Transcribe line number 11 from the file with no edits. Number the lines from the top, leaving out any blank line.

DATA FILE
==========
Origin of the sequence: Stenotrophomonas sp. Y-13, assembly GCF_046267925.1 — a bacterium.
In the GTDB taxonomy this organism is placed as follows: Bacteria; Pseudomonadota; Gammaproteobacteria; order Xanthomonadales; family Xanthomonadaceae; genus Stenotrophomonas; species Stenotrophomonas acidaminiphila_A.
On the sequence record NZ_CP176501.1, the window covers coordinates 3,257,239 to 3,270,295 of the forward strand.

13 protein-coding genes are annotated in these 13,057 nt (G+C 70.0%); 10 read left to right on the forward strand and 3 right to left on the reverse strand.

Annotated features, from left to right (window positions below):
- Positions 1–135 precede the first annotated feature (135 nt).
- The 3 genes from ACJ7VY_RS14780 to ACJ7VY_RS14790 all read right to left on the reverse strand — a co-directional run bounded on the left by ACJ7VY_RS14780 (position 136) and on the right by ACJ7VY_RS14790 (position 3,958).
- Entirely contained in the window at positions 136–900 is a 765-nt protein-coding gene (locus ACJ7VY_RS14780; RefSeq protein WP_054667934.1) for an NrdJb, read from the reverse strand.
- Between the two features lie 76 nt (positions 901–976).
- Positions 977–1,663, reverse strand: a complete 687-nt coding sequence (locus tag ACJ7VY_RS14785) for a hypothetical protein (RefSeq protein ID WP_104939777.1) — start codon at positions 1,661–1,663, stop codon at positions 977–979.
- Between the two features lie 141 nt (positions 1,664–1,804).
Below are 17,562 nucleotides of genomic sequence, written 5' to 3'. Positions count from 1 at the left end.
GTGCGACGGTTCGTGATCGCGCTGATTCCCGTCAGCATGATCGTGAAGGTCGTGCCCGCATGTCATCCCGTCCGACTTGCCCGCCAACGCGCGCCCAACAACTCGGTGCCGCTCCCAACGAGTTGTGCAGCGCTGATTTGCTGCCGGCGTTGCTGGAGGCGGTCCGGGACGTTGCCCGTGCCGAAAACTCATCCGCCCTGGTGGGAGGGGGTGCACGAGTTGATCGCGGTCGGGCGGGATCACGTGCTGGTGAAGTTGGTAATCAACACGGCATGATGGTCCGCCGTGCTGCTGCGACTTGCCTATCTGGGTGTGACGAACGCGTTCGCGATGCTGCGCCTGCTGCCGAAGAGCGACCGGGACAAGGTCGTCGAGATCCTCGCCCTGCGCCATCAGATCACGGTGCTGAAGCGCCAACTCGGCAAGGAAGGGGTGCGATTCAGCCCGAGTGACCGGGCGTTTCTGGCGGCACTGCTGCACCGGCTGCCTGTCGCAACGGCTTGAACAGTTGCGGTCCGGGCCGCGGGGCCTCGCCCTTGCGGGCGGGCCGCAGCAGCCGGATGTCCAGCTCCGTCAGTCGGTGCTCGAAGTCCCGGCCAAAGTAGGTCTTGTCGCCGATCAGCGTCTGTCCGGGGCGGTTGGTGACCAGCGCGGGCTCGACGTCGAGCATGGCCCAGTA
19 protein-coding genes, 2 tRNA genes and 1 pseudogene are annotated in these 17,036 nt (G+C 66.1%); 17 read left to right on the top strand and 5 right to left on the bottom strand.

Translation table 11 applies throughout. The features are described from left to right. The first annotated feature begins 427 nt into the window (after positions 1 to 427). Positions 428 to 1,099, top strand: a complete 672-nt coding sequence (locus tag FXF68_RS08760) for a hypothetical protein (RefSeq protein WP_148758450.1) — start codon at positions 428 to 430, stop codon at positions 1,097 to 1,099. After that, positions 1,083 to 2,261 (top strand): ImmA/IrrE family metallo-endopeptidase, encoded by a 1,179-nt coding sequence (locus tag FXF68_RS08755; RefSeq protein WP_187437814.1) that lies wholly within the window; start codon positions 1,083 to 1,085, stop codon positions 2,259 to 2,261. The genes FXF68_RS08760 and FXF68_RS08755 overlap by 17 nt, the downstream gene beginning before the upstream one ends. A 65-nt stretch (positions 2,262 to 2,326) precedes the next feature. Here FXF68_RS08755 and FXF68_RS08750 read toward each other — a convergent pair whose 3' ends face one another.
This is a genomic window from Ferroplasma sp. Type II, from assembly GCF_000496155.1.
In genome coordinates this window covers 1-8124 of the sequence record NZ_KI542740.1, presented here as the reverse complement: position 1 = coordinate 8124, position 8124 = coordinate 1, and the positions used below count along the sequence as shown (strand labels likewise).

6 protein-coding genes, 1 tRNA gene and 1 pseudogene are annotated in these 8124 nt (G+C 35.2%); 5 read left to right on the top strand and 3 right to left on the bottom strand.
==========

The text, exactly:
- Between the two features lie 141 nt (positions 1,664–1,804).